young filmmaker held out an amazingly compact little unit, changing the subject. “Easy to handle, supposedly easy to use. They'll work with whatever light is available.” He sighed. “I hear that even beginners can get good results out of them, and I hope it's true. Zack ordered the top of the line, but they had to be shipped here. We only got them this morning. I had to teach the others how to use the stupid things while I was learning myself—”

Kerwin bit off his words, looking at his watch. “Almost time to get this show on the road.” He aimed his camera at Frank and Joe. “I expect you've checked your packet and the map.”

“Yeah,” Joe said sarcastically. “I'm surprised you didn't draw a skull and crossbones in the corner.”

Sprock stopped the camera and grinned. “Zack wanted to, but Melody thought it was too much.”

Joe called Chet on board. Together they undid the lines holding the
Sleuth
to the dock.

Frank was already sitting behind the wheel. He put the key in the ignition and turned it slightly. The Chris-Craft's big engines beneath the deck throbbed to life.

Kerwin was already shooting film. “Just head out into the harbor,” he said.

As Frank steered the
Sleuth
out, Joe spotted two other boats leaving the dock. One was a working
fishing trawler, big and weather-beaten. The other was a very sporty jet boat, white with a bright red trim, and a folded-back red and white canopy.

“The competition, I take it,” Joe said, nodding toward the two boats.

Sprock Kerwin nodded, panning his camera to take in the oncoming boats. “You can slow down here,” he told Frank.

Seconds later the boats were in a ragged row just outside the marina.

Zack Harris clambered onto the deck of the fishing boat. He had his camera in one hand and one of those horns that work off cans of compressed air in the other.

“Ready!” he yelled across to the other boats. Sprock and Melody both were filming him. “Set!”

He raised the hand with the horn. It gave off an earsplitting blast.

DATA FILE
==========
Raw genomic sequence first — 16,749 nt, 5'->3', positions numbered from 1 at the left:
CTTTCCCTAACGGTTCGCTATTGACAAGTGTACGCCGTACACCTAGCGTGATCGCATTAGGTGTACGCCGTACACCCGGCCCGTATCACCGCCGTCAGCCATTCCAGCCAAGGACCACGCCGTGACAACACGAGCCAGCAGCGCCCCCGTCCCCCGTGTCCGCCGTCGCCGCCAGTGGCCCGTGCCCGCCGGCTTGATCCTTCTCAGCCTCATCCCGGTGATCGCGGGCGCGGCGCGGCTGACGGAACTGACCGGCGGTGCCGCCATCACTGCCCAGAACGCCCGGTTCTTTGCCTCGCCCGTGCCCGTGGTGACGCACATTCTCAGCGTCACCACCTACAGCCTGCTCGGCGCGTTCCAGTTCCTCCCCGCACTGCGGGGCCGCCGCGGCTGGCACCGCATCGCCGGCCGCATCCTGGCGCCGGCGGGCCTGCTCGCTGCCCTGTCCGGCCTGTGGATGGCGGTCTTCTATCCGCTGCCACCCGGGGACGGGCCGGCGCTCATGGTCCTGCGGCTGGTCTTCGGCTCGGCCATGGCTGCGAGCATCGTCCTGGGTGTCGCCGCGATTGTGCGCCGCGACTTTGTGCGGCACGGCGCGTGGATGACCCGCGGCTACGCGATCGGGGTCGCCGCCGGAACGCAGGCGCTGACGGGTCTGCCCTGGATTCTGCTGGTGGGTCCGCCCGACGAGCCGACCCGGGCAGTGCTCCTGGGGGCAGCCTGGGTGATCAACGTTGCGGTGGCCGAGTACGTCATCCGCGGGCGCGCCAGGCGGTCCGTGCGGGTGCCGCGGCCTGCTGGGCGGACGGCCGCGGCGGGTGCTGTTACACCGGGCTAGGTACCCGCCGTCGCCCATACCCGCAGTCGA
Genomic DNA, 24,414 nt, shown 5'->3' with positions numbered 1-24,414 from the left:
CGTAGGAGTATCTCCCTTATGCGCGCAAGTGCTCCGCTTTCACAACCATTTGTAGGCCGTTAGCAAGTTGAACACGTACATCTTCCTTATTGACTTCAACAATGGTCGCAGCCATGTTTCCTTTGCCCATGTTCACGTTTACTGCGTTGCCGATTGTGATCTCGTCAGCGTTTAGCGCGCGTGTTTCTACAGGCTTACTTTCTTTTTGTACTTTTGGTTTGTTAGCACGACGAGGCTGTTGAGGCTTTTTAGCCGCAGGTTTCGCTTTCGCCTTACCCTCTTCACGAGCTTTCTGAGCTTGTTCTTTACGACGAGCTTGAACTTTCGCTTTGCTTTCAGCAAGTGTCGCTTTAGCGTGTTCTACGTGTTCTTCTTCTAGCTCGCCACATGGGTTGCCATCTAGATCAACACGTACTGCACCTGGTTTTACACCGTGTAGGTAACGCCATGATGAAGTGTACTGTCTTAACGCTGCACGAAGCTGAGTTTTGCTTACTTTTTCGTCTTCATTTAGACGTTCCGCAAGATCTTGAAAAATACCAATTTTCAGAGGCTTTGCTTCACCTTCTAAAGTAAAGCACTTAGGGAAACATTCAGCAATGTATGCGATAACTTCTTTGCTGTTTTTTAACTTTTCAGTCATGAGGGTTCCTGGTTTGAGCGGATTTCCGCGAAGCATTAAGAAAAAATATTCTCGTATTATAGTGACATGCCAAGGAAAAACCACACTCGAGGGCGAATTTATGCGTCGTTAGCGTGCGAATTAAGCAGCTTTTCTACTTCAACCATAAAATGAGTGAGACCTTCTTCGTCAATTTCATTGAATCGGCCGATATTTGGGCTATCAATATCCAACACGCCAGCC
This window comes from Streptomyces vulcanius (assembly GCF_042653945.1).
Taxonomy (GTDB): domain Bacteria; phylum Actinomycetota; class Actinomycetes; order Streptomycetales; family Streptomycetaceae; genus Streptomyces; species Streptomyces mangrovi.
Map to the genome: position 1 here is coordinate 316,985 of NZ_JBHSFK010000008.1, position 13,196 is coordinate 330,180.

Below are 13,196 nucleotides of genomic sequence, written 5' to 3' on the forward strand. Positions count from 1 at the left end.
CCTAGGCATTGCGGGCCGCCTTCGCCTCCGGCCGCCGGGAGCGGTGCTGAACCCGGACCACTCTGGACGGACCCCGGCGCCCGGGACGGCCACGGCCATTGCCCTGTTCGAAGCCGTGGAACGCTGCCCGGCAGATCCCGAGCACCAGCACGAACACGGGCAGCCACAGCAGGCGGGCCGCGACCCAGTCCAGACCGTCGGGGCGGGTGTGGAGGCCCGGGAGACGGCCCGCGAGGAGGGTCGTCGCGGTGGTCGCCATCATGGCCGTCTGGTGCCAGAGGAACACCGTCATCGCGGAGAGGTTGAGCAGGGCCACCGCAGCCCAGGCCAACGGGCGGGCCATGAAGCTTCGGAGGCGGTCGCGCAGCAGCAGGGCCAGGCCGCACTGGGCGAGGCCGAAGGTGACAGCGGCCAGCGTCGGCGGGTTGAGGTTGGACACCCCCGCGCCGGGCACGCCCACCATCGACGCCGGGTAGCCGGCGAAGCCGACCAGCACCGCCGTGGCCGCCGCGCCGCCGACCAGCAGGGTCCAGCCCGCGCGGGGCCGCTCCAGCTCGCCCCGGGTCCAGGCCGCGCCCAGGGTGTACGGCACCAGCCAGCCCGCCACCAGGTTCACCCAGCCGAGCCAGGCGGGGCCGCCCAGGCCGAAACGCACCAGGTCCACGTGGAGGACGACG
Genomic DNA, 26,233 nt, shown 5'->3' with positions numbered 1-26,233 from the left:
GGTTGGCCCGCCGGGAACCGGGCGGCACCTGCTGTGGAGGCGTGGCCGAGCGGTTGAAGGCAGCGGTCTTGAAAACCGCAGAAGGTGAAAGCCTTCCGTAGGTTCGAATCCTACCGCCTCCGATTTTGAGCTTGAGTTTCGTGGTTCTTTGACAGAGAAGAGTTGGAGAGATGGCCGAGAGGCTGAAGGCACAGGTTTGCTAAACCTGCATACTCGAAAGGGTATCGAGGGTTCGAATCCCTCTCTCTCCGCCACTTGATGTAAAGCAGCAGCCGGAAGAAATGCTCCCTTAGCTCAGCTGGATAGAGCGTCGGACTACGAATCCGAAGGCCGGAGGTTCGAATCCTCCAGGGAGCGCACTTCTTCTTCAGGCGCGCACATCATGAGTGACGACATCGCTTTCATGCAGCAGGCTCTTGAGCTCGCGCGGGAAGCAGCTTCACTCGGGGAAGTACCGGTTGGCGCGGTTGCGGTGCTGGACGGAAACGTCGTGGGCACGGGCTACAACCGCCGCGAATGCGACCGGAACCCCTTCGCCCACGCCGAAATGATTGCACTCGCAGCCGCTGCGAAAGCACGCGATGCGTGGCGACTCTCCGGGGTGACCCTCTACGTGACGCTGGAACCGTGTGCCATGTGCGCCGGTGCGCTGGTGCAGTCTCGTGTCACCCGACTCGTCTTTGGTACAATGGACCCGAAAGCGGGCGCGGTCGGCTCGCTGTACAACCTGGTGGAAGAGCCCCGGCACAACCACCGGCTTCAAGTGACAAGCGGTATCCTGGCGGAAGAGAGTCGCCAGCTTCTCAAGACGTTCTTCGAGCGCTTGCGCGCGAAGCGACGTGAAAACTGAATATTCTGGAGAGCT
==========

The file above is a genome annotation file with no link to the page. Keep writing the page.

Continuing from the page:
Andy Slack's fishing boat took off so suddenly Zack staggered. For a second Joe thought the director was going to drop his camera in the water. Instead he lost the airhorn, letting go of it to clutch the side of the boat.

The trawler was on the rounded, tubby side, but it had good engines. They kicked up a white wake as Andy set a course for the mouth of the bay.

“Looks like he's heading for the lighthouse,” Frank said, squinting in the sun.

“Either there or the shoals.” Joe kept a careful eye on Sprock Kerwin as he spoke. But the cameraman kept a poker face as he continued to record what was going on.

“Maybe we should aim for a spot with less competition.” Frank steered deeper into the bay.

The water was a little choppy, and the boat bumped a bit. Chet carefully made his way to the prow of the
Sleuth.
To Joe, Chet looked like a ship's figurehead.

Suddenly Kerwin swung the camera on Joe, so Joe figured he should look as if he were doing something. He picked up the pair of binoculars from beside Frank's seat. First he focused them on the rapidly shrinking trawler. As he started looking along the bay, he noticed another boat.

“We've got company,” Joe announced.

With that distinctive set of colors, there was no mistaking the jet boat. It might look like an expensive toy, but Joe knew it could move faster than it was going. He focused in a little closer. The three girls on the boat had life jackets on—with additional fashion touches. Willow Sumner was acting captain. She wore an emerald green one-piece bathing suit that brought out the red in her hair. The blond girl, Christy O'Hara, wore a wild Hawaiian shirt as a cover-up. Trisha Eads was in a bright red bikini.

“We've got the ‘babe boat' on our tail.”

“I thought that's what you liked,” Chet said, heading back to get a look. “Pretty girls in bathing suits.”

“They're even chasing after you,” Frank said.

“Guess they might figure on letting us do the dirty work of digging up the McGuffin, then stealing it from under us.” Joe walked over to Frank's seat. “Let me take a crack at losing them.”

Frank got up and let Joe take command of the boat. As soon as Joe was behind the wheel, he pushed up the throttle.

“They're speeding up too,” Chet said. “Guess they know they've been busted.”

“Bring 'em on,” Joe growled. Gripping the wheel, he began easing the
Sleuth
through the water until it was headed directly for a small island. Actually this was more like a muddy rock with a couple of stunted trees growing out of it than an island.